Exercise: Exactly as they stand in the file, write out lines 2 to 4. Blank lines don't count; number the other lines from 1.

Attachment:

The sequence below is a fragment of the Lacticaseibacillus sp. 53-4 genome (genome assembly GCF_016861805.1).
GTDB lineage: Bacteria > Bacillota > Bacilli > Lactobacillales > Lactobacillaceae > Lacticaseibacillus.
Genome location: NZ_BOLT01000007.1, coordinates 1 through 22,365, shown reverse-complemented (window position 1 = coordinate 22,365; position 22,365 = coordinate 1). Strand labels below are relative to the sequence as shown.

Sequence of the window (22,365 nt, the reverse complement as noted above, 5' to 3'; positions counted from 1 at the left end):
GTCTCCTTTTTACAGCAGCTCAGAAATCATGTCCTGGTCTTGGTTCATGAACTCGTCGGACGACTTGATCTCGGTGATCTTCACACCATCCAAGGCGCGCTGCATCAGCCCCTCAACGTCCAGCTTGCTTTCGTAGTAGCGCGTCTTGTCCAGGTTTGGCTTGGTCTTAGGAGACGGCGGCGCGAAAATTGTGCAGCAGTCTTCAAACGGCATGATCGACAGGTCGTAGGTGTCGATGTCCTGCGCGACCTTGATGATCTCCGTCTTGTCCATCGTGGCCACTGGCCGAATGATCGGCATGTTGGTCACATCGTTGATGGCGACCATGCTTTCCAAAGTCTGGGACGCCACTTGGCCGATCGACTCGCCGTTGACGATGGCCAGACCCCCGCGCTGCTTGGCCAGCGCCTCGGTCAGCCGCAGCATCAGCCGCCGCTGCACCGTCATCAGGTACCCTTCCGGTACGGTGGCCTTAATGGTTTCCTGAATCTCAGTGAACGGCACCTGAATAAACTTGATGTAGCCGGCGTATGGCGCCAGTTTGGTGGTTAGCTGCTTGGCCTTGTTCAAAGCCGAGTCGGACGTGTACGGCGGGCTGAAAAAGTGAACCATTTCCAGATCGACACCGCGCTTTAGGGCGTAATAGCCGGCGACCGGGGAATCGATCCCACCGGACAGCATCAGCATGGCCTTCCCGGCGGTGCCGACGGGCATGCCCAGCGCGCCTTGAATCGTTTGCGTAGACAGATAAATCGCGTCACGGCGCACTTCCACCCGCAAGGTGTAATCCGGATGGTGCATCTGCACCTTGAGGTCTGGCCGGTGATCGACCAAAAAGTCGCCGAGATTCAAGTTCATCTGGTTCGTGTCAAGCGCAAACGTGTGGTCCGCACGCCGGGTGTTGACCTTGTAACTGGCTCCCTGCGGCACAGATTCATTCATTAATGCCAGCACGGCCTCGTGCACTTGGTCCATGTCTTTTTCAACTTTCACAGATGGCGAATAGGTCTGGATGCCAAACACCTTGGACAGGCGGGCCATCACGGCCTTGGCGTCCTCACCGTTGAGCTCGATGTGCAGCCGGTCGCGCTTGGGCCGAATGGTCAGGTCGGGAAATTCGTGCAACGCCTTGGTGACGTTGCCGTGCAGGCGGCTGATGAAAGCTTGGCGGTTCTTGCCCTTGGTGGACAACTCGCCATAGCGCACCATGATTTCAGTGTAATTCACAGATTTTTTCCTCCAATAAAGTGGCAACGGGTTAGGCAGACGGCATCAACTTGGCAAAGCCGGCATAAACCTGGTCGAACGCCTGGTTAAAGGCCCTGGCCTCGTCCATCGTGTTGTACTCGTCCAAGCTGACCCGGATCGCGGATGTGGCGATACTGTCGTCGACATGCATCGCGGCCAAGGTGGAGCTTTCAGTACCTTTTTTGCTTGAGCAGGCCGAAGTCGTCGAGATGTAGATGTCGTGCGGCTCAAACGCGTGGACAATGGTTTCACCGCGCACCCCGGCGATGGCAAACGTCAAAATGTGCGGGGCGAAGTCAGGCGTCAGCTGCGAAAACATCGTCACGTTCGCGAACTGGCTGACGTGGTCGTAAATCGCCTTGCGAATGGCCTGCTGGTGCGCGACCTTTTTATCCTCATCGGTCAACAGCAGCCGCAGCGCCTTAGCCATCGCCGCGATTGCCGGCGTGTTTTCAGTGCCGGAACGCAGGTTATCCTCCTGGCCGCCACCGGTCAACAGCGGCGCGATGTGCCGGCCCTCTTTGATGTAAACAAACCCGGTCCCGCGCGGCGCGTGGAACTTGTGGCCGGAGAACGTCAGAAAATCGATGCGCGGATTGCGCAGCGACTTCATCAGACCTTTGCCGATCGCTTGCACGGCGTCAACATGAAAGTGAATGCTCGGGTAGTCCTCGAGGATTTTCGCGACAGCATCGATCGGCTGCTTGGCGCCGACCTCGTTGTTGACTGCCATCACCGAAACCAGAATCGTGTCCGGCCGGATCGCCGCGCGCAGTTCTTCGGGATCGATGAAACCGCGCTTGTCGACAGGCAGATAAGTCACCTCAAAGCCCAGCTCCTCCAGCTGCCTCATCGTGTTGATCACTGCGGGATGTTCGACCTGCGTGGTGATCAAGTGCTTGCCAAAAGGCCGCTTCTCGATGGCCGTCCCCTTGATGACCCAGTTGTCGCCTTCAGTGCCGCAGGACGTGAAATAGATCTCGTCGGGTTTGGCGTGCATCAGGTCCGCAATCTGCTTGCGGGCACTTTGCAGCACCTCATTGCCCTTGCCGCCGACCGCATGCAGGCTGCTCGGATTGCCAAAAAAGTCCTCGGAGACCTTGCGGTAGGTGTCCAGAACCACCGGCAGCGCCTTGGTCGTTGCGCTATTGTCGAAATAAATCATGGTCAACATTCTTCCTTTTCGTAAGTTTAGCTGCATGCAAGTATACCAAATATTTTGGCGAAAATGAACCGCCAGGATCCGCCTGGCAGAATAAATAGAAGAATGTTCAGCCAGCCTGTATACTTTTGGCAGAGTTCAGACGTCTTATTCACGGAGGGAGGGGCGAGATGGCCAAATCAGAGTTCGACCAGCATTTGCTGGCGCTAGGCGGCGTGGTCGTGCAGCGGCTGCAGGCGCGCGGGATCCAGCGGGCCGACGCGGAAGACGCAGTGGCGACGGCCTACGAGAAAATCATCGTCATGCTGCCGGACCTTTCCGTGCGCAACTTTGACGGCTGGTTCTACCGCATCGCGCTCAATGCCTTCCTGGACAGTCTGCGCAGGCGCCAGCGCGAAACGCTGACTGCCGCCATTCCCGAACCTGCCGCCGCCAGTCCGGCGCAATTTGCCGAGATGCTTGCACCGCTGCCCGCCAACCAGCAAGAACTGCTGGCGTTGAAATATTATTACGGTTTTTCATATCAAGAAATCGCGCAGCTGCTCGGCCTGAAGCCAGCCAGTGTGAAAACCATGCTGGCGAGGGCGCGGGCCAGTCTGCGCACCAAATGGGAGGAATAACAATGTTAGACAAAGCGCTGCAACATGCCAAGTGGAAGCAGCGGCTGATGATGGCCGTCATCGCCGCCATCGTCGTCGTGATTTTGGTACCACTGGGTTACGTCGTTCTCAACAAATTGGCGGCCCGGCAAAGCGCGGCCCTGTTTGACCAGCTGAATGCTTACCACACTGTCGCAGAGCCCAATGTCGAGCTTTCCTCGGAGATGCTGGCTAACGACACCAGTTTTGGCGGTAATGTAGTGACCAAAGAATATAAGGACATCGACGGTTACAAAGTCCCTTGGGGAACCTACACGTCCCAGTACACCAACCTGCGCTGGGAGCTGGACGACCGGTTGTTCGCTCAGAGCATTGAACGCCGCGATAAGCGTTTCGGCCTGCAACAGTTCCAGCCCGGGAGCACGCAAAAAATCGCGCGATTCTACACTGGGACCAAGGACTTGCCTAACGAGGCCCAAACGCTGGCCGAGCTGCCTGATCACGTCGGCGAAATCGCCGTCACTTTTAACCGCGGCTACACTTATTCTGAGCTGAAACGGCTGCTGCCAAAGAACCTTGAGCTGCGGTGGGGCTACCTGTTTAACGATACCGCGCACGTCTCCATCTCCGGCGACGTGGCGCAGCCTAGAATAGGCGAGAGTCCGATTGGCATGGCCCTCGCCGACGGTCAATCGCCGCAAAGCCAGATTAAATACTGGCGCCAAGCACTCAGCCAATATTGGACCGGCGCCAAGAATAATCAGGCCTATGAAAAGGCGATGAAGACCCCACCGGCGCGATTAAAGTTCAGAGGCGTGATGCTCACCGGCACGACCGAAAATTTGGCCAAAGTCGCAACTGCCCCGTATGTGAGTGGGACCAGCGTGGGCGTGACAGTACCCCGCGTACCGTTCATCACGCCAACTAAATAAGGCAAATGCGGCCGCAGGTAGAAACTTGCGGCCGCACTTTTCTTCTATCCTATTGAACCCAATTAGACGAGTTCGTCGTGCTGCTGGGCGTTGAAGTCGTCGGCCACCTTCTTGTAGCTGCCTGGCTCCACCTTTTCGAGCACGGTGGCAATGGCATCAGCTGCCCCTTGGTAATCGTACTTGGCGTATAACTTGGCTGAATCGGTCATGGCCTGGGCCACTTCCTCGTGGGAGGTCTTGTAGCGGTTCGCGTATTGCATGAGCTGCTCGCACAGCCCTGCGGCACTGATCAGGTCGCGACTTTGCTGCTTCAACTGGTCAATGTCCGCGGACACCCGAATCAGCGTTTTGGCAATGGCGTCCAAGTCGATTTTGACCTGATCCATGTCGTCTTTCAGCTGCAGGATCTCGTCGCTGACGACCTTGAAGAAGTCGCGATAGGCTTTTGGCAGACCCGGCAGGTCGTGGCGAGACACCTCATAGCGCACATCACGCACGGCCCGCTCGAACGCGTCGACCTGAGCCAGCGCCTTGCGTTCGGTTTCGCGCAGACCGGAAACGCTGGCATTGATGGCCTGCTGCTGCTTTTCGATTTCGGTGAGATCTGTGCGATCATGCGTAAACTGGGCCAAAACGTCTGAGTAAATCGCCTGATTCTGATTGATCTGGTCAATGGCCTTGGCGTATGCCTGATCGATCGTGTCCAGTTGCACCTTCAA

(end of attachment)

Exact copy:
GTDB lineage: Bacteria > Bacillota > Bacilli > Lactobacillales > Lactobacillaceae > Lacticaseibacillus.
Genome location: NZ_BOLT01000007.1, coordinates 1 through 22,365, shown reverse-complemented (window position 1 = coordinate 22,365; position 22,365 = coordinate 1). Strand labels below are relative to the sequence as shown.

Sequence of the window (22,365 nt, the reverse complement as noted above, 5' to 3'; positions counted from 1 at the left end):